If you know any originals with this detail from the late 15th century, please let me know.

I don't.

Regards

Martin
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Brian K.
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PostPosted: Wed 17 Feb, 2010 2:33 pm    Post subject:         Reply with quote

Martin Fischer wrote:
Hi Brian,

yes, it's a nice work, but the "mouth" of this scabbard (sorry, but I don't know the right English term for this part...) is very, very unusual for the late 15th century, I think - this feature seems to me very old-fashioned for a scabbard of this period...

If you know any originals with this detail from the late 15th century, please let me know.

I don't.

Regards

Martin


I believe a terminated leather throat would be more historically accurate, and the 'rain guard' if you want to call it that would actually be on the sword itself wrapped over guard and hanging down below the blade. When sheathed the 'rain guard' on the sword would slide over the scabbard. (see picture)

Ultimately though, I made something aesthetically pleasing for myself, and not something completely historically accurate, down to the date at least. Visually, I felt very compelled to place a rain guard flap off of the scabbard, even though a terminated mouth would probably be more likely in that time period. With nothing there at all, such would be the case with a terminated throat, it wouldn't look nearly as good.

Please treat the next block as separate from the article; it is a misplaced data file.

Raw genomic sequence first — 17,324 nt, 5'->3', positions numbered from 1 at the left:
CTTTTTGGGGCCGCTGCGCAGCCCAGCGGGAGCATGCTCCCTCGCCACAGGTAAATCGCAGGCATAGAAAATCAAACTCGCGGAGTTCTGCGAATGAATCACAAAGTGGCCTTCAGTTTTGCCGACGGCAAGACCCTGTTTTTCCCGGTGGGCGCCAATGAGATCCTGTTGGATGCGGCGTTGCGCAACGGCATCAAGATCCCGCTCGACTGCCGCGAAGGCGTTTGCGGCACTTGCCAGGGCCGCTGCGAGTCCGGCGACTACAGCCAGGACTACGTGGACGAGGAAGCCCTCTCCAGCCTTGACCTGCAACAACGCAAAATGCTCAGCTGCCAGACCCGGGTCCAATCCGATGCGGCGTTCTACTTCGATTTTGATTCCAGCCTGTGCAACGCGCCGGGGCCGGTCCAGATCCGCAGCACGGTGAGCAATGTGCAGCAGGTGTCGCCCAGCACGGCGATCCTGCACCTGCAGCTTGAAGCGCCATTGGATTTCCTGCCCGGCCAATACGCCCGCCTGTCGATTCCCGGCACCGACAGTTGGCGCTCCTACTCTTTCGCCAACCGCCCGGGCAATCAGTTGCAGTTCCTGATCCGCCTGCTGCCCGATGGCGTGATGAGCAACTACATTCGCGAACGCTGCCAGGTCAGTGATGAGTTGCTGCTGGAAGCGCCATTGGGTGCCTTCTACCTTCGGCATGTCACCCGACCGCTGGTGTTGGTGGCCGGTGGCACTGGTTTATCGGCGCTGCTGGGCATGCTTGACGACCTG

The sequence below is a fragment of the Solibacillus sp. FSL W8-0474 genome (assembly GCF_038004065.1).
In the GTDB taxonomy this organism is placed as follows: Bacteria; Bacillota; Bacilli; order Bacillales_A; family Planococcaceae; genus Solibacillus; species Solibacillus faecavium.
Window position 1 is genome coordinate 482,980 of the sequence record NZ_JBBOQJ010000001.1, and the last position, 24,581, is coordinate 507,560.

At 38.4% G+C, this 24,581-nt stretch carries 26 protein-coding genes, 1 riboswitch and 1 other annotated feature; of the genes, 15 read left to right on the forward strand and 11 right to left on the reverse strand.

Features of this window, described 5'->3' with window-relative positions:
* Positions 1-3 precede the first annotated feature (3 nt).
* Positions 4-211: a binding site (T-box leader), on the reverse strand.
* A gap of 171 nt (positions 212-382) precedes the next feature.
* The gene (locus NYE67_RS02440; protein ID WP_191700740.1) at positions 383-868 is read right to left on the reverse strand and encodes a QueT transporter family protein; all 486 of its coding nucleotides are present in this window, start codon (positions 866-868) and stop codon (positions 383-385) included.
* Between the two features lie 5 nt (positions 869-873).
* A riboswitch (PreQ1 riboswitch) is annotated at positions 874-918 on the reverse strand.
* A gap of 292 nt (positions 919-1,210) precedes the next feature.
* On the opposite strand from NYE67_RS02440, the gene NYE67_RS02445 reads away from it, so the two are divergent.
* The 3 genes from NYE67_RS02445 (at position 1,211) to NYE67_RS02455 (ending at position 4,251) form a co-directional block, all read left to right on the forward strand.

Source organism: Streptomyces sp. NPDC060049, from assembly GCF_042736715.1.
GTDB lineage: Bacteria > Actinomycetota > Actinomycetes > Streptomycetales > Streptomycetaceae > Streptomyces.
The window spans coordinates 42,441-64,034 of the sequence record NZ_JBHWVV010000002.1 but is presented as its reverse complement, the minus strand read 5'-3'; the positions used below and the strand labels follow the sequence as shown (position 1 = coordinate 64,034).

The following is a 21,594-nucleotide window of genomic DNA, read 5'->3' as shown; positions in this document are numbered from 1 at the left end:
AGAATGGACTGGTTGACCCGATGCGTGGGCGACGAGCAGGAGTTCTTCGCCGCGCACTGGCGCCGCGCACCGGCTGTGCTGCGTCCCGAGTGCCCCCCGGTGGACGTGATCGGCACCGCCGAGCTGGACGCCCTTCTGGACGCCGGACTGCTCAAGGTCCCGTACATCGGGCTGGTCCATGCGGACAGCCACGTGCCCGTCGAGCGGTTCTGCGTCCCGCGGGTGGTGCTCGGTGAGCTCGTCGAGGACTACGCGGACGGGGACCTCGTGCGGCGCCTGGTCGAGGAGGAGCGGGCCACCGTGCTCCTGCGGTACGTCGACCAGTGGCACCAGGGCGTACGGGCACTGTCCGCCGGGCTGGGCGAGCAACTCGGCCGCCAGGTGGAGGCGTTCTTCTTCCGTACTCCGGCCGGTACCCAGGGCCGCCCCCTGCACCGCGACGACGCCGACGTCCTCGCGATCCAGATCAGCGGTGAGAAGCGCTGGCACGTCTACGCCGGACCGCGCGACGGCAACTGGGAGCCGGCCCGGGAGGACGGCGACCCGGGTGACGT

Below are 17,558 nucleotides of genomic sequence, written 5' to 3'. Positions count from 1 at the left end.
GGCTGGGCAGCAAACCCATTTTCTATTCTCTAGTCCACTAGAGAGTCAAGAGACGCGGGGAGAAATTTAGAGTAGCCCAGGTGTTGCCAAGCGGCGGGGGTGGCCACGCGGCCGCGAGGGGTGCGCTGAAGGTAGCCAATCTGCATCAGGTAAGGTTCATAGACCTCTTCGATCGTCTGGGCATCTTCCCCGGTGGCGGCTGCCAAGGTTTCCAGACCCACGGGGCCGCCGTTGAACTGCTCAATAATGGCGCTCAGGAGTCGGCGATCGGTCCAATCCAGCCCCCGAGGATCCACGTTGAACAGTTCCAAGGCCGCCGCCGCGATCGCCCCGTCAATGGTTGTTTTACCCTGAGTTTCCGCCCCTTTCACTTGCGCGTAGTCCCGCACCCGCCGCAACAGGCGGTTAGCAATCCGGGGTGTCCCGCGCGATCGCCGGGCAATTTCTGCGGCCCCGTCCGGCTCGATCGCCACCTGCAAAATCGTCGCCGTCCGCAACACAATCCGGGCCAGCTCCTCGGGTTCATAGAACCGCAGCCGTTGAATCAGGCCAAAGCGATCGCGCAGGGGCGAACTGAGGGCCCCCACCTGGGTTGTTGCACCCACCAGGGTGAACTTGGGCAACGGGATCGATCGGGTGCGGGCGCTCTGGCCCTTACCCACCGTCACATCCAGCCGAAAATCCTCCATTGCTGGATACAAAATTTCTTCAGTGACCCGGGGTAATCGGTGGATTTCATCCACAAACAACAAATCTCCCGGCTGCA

Brian Kunz
www.dbkcustomswords.com
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Paul Watson




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PostPosted: Wed 17 Feb, 2010 3:00 pm    Post subject:         Reply with quote

I don't know if you do so already but you may want to consider offering to do rainguards as part of your regripping. It is clear you would have the skill to do them once you had learnt the methods if you haven't already.
I do not love the bright sword for its sharpness, but that which it protects. (Faramir, The Two Towers)
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Brian K.
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PostPosted: Sat 27 Feb, 2010 11:43 am    Post subject:         Reply with quote

P. Norton wrote:
Beautiful! This sword really went to a good home. May we see a photo of it unsheathed, next to the scabbard?

I've got to get another one of these... I miss the Munich.


As per your request:



Brian Kunz
www.dbkcustomswords.com